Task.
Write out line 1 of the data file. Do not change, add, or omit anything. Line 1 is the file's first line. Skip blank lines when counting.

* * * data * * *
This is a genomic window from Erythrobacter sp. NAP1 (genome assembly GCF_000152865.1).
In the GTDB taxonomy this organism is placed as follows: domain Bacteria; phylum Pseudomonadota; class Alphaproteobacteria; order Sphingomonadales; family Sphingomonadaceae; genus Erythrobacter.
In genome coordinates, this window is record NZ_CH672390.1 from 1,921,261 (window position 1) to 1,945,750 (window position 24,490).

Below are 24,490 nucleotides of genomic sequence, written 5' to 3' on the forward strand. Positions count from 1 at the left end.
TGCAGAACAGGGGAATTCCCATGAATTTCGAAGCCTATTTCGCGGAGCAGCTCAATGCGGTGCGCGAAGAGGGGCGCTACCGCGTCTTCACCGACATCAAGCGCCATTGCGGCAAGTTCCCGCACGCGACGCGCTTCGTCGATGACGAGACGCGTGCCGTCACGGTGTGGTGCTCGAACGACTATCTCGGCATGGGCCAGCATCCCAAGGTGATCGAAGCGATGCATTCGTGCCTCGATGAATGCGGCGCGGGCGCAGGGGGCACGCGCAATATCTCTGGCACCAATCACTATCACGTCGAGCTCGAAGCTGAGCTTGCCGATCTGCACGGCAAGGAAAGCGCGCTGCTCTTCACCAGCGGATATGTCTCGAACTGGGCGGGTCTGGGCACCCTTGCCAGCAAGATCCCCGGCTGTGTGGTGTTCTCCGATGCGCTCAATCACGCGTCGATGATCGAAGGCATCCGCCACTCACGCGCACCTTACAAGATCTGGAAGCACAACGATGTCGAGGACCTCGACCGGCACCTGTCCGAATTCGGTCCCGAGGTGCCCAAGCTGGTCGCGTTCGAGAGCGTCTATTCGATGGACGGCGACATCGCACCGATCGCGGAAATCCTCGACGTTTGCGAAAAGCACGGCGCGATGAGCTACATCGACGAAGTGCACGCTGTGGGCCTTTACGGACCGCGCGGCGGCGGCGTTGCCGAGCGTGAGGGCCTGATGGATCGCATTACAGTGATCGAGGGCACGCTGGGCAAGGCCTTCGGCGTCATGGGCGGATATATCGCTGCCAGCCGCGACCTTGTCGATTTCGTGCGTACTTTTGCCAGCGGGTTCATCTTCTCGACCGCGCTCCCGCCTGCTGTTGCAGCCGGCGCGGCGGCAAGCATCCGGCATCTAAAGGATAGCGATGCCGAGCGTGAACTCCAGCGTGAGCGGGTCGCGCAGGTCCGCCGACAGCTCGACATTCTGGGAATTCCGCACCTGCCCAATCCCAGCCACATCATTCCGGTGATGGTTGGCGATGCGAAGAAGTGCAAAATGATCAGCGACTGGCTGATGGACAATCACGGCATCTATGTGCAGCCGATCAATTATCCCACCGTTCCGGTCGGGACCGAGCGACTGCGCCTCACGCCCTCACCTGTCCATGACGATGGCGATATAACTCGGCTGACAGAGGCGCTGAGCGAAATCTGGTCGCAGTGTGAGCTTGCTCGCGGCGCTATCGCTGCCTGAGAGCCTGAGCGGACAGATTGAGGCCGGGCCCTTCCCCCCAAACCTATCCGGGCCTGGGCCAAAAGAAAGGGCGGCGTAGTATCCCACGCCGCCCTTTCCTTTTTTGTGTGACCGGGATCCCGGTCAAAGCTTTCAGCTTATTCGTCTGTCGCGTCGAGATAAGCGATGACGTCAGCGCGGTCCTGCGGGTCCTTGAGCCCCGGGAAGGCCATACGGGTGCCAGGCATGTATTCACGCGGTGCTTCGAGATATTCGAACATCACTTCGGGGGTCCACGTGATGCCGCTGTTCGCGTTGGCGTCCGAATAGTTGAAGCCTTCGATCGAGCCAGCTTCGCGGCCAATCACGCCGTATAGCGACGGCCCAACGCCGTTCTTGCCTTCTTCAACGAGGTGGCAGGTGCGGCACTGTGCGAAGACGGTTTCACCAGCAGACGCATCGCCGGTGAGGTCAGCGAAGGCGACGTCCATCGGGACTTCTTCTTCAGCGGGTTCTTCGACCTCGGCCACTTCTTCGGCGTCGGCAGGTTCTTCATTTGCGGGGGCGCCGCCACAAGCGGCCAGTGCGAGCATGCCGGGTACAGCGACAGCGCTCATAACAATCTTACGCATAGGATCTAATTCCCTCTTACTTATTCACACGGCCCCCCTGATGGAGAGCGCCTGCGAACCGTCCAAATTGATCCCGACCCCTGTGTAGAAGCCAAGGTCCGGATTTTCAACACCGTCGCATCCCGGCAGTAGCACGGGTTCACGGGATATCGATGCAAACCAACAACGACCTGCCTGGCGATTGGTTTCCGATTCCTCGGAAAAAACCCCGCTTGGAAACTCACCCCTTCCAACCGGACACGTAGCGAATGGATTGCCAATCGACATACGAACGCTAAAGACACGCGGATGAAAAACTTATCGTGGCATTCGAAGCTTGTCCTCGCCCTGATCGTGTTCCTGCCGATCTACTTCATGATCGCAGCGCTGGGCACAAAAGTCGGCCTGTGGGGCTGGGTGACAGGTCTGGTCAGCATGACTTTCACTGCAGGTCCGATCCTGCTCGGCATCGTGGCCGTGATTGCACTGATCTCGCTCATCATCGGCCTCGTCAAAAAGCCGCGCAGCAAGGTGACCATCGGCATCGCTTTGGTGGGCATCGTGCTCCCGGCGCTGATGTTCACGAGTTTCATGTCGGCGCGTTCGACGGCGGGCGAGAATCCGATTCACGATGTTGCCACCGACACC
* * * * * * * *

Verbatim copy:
This is a genomic window from Erythrobacter sp. NAP1 (genome assembly GCF_000152865.1).